We generally think of asteroids as looking like gray rocks. While that’s true to our limited eyes, more sensitive instruments find they have a variety of colors. You can see an example of this in the image above of the asteroid Vesta. This false color image was made by observing Vesta at various wavelengths in the visible and infrared spectrum. It shows that Vesta has variations in color too subtle for us to see with our eyes.
The color variation is caused by the varying composition of Vesta. The green regions, for example, indicate the presence of iron. While Vesta is the only asteroid with such detailed color observations, other asteroids have been observed at different wavelengths to determine their overall color. It turns out the color of an asteroid correlates well with the family it is a part of.
Asteroids aren’t just scattered randomly through the asteroid belt. Because of the gravitational interactions of Jupiter and the other planets, asteroids tend to be clumped into groups or families. In 2002, the Sloan Digital Sky Survey (SDSS) observed more than 10,000 asteroids at different wavelengths to determine their overall color. What was found was that there was less color variation within a particular family than their was between families.1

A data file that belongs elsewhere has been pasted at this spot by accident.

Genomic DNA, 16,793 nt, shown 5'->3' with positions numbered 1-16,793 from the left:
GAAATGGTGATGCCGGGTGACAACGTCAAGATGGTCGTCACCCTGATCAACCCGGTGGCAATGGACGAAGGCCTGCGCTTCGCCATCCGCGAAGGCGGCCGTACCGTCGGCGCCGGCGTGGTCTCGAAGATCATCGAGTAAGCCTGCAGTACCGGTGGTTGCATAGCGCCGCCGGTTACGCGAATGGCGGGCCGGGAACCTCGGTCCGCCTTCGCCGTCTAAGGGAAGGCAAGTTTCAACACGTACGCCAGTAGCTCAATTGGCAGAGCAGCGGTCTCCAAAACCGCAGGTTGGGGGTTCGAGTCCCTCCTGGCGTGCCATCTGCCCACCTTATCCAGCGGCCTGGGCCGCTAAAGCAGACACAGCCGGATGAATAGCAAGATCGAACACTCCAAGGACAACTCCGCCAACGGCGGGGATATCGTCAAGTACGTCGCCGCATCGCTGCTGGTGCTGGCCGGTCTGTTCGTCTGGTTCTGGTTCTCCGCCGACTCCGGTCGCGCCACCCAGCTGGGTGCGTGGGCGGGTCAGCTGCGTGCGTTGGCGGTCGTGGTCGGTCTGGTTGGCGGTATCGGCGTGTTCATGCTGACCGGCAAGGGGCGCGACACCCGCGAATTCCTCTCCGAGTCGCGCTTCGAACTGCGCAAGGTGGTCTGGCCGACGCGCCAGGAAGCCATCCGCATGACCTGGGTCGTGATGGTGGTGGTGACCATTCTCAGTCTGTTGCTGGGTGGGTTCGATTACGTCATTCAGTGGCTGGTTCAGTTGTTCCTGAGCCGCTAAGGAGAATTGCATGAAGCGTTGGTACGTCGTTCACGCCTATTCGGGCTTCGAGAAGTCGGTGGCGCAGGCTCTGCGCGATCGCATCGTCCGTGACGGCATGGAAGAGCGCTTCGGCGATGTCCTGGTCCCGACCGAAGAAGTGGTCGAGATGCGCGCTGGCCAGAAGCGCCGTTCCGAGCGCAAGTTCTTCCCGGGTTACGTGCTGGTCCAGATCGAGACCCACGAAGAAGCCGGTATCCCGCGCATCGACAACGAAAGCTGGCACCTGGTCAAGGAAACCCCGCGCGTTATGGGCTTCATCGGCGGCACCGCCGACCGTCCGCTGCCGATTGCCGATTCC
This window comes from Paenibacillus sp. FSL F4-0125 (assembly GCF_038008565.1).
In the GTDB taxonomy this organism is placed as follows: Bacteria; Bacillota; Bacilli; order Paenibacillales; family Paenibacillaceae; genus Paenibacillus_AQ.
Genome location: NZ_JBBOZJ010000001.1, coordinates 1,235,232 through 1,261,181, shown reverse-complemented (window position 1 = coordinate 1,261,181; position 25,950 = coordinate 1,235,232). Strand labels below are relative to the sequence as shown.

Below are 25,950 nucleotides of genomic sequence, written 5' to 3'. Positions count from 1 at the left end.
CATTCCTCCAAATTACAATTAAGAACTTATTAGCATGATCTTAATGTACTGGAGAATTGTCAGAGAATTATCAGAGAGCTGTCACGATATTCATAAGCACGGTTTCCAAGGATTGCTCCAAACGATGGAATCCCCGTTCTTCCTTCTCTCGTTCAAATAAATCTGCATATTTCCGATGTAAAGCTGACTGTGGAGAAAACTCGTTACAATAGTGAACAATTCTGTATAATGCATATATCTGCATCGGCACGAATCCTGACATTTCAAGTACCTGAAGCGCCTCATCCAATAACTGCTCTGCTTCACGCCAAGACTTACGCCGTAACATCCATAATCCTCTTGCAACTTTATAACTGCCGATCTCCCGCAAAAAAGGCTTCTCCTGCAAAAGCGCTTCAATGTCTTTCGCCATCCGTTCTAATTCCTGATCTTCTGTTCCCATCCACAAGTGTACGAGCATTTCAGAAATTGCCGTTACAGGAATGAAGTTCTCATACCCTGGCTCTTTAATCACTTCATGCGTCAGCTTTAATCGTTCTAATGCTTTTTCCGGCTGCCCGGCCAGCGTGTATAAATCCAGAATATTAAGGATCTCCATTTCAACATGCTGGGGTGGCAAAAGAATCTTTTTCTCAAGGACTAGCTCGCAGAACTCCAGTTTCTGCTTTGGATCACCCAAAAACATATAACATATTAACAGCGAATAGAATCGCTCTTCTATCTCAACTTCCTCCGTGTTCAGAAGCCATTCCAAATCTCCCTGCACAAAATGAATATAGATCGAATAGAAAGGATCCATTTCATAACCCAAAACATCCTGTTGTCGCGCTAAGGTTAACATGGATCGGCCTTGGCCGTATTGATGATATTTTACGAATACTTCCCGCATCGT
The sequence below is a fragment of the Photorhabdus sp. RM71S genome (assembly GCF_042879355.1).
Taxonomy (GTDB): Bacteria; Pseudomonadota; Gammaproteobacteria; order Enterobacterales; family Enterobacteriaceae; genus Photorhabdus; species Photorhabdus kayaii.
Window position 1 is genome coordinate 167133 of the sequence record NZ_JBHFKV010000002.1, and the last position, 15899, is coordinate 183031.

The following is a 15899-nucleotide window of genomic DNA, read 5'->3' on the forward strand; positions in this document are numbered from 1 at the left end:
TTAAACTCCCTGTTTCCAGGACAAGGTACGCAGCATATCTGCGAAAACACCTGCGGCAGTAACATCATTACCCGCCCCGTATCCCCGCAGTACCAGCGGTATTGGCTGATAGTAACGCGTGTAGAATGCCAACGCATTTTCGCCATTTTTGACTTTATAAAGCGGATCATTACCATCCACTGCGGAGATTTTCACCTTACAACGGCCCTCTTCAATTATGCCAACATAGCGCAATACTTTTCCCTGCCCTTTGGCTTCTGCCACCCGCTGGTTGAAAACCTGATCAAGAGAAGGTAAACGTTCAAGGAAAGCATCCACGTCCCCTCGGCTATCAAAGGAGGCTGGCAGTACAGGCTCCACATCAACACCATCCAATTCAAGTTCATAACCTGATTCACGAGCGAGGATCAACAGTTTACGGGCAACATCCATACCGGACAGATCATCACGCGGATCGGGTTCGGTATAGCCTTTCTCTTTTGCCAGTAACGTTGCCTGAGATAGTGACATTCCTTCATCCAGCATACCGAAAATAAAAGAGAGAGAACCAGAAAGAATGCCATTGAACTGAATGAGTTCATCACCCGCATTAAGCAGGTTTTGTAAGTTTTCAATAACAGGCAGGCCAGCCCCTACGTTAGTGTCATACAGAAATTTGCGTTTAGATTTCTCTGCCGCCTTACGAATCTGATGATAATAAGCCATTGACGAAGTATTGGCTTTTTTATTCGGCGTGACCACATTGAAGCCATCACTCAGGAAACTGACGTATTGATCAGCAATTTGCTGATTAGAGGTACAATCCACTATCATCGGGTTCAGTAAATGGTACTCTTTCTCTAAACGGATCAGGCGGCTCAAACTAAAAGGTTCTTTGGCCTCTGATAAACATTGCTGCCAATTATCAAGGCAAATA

Asteroid families are defined by the similarity of their orbits. What this study showed is that asteroid families also share similar coloring. Since the coloring of an asteroid is determined by its composition, this means asteroid families have similar compositions. Asteroid families are chemically similar.
This has important consequences for the history of our solar system. It means that asteroid families formed within their own family. They didn’t form first and then get pushed into groups by the gravitational tugs of the planets. This means the orbital dynamics of the solar system likely stabilized before the asteroids formed.
Ivezić, Željko, et al. “Color confirmation of asteroid families.” The Astronomical Journal 124.5 (2002): 2943. ↩︎